Christian Movies: Interview with Pat Boone

Christian Movies: Interview with Pat Boone

I have been a fan of Pat Boone for easily 60 years. The opportunity to talk with him for an interview was welcome, plus Pat sent us a copy of his outstanding book, Pat Boone’s America 50 Years: A Pop Culture Journey through the last five decades. This is also the story of Pat’s wife Shirley, the daughter of music greats Red Foley and Eva Carter. The Boones have four talented daughters Cherry, Lindy, Debby and Laury. Pat himself has a heritage in that he is a direct descendent of American pioneer Daniel Boone. It is a shame this is not audio as well as print. Pat is heart and soul a singer and when talking about a song he would break out and sing it.

Fred: The obvious first question is that as a former Southern boy, first Florida and then Tennessee what inspired you to get into the music and film worlds?

Pat: The first answer to that is Bing Crosby. My dad, Archie Boone, was a building contractor and my mom, Margaret, was a registered nurse. Nobody in our family was ever in the entertainment business. It was sort of expected I would become an architect and building contractor and follow in my dad’s footsteps. My family were Christians and very involved in church. I went to a Christian high school and college at David L. Lipscomb in Nashville with the idea that I might be a teacher/preacher which is what I did decide to do; but growing up my folks had Bing Crosby records. I loved them, I listened to them and I fantasized when I was milking the family cow, Rosemary, about becoming a singer.

It became known there was this kid who lived out in Lone Oak Road who kept up with the current pop tunes and had a lady piano teacher friend who would accompany me and never asked for anything in return. Never asked for money. We would sing at ladies club luncheons, business men meetings, high school assembly programs and even contests. I did it for the fun of living this fantasy that I was a young Bing Crosby. I was even introduced that way sometimes. Bing was my original influence. Later Shirley’s dad Red Foley influenced me greatly in the way he sang country music. Red Foley’s wife and Shirley’s mother was Eva Carter, who sang with her sisters in “Three Little Maids”. Those were my big influences.

Fred: I remember you whistled in some of your songs the way Bing used to do. I think you and Bing are the only two that ever did that as far as I can remember.

Pat: Whistling is something I loved to do. I looked for excuses in the recording when we would be rehearsing. I would whistle along in the instrumental portion. Even when the band was running down and I wasn’t singing I would whistle. In Love Letters in the Sand, the original recording had a whistling intro, because Randy Wood, the head of the record company, liked the way it sounded and I also whistled in the middle part. It was the biggest selling record I ever had.

Eventually when they put the record out they lopped the whistling introduction off. So it started (Pat sang) “On a day like today…” which grabbed people’s attention immediately, but it lost the whistle. I just whistled on the bridge and it seemed so different from other records. I think that made it a huge hit. Love Letters in the Sand sold three million copies on the singles chart and made the top list of songs for six months.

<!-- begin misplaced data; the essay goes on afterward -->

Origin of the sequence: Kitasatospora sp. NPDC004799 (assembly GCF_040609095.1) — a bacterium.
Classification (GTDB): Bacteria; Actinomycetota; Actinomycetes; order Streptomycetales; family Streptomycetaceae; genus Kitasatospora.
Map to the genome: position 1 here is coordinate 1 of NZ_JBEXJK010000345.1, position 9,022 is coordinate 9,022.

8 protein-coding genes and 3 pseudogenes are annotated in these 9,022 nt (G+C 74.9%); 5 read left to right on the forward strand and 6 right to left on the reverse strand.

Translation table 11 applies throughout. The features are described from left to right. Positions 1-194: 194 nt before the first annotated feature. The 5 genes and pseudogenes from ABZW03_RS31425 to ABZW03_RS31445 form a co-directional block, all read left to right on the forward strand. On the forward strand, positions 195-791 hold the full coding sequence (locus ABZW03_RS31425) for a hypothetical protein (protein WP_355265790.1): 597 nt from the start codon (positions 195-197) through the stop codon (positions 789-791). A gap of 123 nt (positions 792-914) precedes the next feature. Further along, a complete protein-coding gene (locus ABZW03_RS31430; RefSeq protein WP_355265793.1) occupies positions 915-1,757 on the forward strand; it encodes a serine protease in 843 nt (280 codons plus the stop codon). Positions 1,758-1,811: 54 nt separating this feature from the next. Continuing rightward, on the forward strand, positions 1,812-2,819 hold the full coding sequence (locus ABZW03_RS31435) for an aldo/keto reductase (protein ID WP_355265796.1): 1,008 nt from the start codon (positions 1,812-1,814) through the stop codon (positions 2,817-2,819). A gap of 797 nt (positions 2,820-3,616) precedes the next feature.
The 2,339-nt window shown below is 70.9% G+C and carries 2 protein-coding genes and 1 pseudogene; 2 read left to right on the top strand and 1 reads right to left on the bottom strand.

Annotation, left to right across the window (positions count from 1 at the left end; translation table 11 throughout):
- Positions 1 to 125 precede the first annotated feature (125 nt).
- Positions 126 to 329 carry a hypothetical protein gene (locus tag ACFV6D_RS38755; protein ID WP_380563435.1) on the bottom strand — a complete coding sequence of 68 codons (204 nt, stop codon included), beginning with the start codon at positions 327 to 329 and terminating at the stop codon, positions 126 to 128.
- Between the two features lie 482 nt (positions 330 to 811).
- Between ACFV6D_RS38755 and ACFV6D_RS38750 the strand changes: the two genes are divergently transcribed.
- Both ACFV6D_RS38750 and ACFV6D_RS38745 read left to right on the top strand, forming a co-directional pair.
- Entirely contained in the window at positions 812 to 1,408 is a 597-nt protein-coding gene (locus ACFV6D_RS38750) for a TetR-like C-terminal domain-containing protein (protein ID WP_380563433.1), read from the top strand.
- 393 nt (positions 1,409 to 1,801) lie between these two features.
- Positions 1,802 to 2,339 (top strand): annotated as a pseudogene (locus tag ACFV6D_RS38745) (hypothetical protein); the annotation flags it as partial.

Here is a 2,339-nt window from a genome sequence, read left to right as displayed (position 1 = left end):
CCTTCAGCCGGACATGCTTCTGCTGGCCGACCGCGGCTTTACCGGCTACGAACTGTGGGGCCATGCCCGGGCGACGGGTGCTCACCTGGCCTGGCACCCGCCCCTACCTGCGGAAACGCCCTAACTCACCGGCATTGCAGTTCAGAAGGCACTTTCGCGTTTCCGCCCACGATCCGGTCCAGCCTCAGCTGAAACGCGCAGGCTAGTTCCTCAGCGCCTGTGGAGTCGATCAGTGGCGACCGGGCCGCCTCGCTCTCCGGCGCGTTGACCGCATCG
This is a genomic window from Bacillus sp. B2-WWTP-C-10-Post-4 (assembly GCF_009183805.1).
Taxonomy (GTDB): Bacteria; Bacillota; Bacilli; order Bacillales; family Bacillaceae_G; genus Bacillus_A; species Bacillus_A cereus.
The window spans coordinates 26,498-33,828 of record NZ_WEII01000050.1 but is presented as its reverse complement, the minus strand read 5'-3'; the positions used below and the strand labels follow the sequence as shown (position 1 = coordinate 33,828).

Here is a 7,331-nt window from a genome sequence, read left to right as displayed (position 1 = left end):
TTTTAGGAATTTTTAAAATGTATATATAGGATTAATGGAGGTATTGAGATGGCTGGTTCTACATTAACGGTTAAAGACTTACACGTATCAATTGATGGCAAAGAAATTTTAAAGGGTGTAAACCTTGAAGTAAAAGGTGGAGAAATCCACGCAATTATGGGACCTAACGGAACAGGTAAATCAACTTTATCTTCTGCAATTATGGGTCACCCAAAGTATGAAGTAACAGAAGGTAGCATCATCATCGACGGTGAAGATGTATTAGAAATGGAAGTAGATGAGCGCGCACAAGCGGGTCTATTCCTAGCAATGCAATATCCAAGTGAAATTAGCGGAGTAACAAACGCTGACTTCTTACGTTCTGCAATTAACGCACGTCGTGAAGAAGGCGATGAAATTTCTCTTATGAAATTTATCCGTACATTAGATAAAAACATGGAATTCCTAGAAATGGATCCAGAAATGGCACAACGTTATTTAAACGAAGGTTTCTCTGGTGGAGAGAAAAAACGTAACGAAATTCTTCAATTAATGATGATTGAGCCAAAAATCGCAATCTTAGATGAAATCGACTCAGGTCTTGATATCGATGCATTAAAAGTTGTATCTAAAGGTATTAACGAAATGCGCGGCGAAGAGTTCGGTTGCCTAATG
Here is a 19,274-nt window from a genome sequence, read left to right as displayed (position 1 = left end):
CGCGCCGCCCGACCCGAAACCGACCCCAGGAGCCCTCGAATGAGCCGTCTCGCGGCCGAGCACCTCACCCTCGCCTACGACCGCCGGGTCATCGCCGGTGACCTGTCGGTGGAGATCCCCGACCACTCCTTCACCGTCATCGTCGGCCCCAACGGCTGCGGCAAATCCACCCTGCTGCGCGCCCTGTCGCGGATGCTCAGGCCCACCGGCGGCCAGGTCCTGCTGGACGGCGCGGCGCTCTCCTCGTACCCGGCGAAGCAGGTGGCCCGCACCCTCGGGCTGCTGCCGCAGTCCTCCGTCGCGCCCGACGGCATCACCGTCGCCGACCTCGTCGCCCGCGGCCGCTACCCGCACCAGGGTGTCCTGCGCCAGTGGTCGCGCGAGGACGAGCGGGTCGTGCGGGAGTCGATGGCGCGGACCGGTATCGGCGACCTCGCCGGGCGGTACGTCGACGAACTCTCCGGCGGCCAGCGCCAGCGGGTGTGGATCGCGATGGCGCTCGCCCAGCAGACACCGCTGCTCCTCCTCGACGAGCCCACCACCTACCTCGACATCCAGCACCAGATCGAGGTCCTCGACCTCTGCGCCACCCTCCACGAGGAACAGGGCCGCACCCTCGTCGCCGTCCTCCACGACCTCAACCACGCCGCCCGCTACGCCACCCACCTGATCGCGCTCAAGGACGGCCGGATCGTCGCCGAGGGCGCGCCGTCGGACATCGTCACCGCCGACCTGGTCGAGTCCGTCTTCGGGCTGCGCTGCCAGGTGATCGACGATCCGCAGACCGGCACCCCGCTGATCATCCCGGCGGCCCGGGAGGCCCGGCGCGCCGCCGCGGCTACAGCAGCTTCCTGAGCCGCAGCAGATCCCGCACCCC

Fred: Your Rhythm and Blues music paved the way for Rock and Roll. We don’t hear you credited as much in this regard which is hard to understand.

Pat:  Well, some kind of perverse rendering of history or mis-rendering has occurred over the years. First of all I didn’t live a Rock and Roll lifestyle. I did the unforgivable. I recorded things besides Rock and Roll. I mean I did movie themes, my own movie songs, of course Elvis Presley did too. He was much more identified with Rhythm and Blues and Rock and Roll with numbers like Hound Dog. Even his ballads had a certain rock sensibility.

Whereas if I was going to sing Friendly Persuasion, it was really a classy ballad. Even Love Letters in the Sand and April Love were ballads. So people didn’t think of me as a Rock and Roll singer though I had all these huge hits and I consider myself a midwife at the birth of Rock and Roll. I even preceded Elvis in singing Rhythm and Blues songs that we called Rock and Roll. This is unbelievable, but in my autobiography, Pat Boone’s America 50 Years I had to do some research. I had somebody researching for me and when he put the dates in front of me I couldn’t believe it myself. From March of ‘55 to February of ‘56, before Elvis’s record Heartbreak Hotel I had six million selling singles, two of them number one. Two of them back to back, Tutti Fruitti and I’ll Be Home. This was all in eleven months, which is unprecedented and may never be repeated I’m sure. Nobody would think about putting out that many records in less than a year.

The record company, Dot, where I was and Randy Wood who ran the company when a record peaked, wherever it was on the chart, would immediately come out with another record. So one was going down while another was going up. I had such a rush, six million sellers in eleven months, it helped me weather the Elvis Tide. I was considered his chief rival. A lot of people said they preferred my version of some of the same songs we did. I think we underestimated, I know I did, his enduring talent. He sounded a little raw, a little shaky on some songs, his singing was certainly untutored. I didn’t have much but I had had more of it. I think we underestimated that visceral appeal that Elvis had and would continue to have even to this moment.

Elvis and I exchanged home visits. I  wanted to do an album in the early ‘60s titled Pat Sings Elvis, however Col. Parker wouldn’t let the name be used without royalties so it was re-titled Pat Sings Guess Who. Elvis himself liked it and felt complimented.